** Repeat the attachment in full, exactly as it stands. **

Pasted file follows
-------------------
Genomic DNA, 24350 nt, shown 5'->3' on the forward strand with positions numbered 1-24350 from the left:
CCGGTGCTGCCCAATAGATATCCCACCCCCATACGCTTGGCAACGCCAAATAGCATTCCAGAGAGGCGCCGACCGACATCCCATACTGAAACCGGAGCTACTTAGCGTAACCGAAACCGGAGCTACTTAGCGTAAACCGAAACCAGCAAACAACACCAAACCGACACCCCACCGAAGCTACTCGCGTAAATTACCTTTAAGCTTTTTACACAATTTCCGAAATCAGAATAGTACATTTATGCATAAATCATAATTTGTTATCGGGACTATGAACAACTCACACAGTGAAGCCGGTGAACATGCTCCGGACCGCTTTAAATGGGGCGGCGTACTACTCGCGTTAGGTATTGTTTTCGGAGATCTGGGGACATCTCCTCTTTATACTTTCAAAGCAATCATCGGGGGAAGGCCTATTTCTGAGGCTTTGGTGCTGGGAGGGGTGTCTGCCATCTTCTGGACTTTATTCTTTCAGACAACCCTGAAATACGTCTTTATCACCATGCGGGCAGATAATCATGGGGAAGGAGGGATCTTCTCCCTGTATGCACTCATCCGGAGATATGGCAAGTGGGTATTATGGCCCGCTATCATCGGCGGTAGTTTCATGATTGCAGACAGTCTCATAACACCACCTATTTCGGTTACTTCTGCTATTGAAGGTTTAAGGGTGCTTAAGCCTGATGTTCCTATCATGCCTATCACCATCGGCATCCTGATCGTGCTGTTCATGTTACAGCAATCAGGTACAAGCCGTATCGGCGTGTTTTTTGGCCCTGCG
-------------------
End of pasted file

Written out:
Genomic DNA, 24350 nt, shown 5'->3' on the forward strand with positions numbered 1-24350 from the left:
CCGGTGCTGCCCAATAGATATCCCACCCCCATACGCTTGGCAACGCCAAATAGCATTCCAGAGAGGCGCCGACCGACATCCCATACTGAAACCGGAGCTACTTAGCGTAACCGAAACCGGAGCTACTTAGCGTAAACCGAAACCAGCAAACAACACCAAACCGACACCCCACCGAAGCTACTCGCGTAAATTACCTTTAAGCTTTTTACACAATTTCCGAAATCAGAATAGTACATTTATGCATAAATCATAATTTGTTATCGGGACTATGAACAACTCACACAGTGAAGCCGGTGAACATGCTCCGGACCGCTTTAAATGGGGCGGCGTACTACTCGCGTTAGGTATTGTTTTCGGAGATCTGGGGACATCTCCTCTTTATACTTTCAAAGCAATCATCGGGGGAAGGCCTATTTCTGAGGCTTTGGTGCTGGGAGGGGTGTCTGCCATCTTCTGGACTTTATTCTTTCAGACAACCCTGAAATACGTCTTTATCACCATGCGGGCAGATAATCATGGGGAAGGAGGGATCTTCTCCCTGTATGCACTCATCCGGAGATATGGCAAGTGGGTATTATGGCCCGCTATCATCGGCGGTAGTTTCATGATTGCAGACAGTCTCATAACACCACCTATTTCGGTTACTTCTGCTATTGAAGGTTTAAGGGTGCTTAAGCCTGATGTTCCTATCATGCCTATCACCATCGGCATCCTGATCGTGCTGTTCATGTTACAGCAATCAGGTACAAGCCGTATCGGCGTGTTTTTTGGCCCTGCG